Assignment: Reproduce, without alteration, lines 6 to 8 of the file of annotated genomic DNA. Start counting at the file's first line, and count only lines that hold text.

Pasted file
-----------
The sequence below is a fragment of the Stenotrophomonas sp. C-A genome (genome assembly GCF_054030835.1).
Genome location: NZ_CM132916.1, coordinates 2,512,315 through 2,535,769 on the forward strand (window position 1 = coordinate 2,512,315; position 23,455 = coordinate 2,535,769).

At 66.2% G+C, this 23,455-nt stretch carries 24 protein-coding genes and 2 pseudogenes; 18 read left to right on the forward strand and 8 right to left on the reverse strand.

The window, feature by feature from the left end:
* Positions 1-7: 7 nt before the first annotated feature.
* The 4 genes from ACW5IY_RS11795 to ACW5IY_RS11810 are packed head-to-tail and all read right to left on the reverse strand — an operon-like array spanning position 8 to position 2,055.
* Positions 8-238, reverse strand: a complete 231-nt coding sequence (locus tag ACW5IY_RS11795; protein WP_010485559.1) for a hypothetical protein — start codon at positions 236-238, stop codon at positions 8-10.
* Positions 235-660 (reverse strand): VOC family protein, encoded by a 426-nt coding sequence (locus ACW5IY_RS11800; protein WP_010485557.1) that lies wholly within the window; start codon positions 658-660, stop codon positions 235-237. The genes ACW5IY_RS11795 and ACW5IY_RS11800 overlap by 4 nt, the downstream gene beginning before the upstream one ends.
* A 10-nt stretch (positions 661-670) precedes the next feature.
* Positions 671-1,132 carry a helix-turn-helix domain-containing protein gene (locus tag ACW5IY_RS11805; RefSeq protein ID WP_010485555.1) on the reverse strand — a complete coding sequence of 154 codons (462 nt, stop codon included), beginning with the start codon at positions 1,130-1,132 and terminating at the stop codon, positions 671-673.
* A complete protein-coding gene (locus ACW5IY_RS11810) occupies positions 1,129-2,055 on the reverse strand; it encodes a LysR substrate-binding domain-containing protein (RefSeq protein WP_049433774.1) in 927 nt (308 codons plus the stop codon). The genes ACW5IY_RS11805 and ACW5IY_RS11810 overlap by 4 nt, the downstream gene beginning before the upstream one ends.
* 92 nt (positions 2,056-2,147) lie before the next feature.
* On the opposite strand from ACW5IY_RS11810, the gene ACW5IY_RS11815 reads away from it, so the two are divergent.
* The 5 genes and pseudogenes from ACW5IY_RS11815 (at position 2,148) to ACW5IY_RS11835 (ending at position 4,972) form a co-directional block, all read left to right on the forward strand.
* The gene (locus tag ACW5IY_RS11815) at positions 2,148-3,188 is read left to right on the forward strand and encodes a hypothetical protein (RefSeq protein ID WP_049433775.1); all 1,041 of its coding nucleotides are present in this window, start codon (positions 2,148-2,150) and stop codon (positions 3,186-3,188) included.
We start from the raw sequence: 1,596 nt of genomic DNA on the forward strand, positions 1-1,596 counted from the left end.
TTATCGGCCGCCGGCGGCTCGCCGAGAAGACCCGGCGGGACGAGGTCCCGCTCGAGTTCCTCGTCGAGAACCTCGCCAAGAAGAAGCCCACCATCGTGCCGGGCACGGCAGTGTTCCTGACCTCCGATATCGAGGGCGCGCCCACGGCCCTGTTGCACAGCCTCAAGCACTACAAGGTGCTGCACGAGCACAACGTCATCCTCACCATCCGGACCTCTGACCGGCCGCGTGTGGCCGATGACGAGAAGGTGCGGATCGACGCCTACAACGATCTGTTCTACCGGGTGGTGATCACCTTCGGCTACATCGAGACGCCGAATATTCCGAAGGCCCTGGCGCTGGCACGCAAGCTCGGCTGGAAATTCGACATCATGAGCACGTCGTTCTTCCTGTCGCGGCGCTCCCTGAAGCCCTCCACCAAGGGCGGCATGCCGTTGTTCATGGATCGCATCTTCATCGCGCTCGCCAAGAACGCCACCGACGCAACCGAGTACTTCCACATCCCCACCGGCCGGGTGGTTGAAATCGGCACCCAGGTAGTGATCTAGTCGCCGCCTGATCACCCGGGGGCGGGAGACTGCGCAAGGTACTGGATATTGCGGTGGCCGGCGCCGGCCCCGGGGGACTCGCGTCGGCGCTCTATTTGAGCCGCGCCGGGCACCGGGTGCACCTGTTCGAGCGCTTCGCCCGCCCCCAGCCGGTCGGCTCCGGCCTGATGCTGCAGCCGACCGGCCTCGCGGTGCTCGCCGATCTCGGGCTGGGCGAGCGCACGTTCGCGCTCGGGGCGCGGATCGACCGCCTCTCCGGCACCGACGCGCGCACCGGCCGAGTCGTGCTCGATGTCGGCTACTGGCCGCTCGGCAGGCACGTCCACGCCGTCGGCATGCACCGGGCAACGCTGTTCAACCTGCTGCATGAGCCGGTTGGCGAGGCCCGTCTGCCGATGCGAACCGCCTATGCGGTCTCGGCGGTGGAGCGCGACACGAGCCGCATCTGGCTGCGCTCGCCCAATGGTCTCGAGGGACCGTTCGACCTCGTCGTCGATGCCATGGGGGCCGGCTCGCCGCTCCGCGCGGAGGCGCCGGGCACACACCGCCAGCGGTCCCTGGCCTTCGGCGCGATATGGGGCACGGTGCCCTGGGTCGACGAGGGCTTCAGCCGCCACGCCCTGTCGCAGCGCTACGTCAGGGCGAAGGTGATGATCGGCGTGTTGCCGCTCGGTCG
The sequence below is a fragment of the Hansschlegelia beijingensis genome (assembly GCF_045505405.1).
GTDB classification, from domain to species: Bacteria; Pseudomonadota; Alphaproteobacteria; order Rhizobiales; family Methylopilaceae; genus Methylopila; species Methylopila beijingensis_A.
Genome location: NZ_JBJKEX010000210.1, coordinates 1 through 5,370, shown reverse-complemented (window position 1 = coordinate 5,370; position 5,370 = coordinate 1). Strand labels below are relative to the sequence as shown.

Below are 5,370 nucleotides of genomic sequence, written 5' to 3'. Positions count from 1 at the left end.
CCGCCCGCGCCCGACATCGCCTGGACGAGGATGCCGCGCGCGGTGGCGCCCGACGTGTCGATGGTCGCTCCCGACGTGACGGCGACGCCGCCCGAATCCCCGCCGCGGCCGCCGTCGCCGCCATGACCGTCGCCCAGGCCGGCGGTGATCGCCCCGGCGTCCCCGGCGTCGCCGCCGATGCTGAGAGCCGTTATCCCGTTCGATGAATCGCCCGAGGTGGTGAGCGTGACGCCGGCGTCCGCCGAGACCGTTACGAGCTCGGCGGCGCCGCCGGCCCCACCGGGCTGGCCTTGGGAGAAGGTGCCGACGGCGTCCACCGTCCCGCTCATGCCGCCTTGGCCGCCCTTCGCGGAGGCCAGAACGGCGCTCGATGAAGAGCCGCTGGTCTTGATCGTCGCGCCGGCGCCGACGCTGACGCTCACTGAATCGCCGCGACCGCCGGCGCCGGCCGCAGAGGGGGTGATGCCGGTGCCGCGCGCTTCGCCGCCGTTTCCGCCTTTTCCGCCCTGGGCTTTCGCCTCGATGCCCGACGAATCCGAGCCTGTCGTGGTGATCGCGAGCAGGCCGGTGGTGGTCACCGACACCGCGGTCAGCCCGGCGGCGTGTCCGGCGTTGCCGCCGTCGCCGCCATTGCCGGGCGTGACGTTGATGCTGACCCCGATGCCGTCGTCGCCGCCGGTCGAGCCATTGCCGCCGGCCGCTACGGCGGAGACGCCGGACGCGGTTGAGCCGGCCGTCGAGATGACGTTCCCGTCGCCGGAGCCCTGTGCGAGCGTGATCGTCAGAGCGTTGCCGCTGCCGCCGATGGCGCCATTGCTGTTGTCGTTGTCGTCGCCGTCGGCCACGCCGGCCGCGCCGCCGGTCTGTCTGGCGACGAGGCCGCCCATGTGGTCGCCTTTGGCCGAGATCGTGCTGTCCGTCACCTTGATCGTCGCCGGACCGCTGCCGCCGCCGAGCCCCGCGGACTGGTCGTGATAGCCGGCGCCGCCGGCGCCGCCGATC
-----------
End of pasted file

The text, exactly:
* The 4 genes from ACW5IY_RS11795 to ACW5IY_RS11810 are packed head-to-tail and all read right to left on the reverse strand — an operon-like array spanning position 8 to position 2,055.
* Positions 8-238, reverse strand: a complete 231-nt coding sequence (locus tag ACW5IY_RS11795; protein WP_010485559.1) for a hypothetical protein — start codon at positions 236-238, stop codon at positions 8-10.
* Positions 235-660 (reverse strand): VOC family protein, encoded by a 426-nt coding sequence (locus ACW5IY_RS11800; protein WP_010485557.1) that lies wholly within the window; start codon positions 658-660, stop codon positions 235-237. The genes ACW5IY_RS11795 and ACW5IY_RS11800 overlap by 4 nt, the downstream gene beginning before the upstream one ends.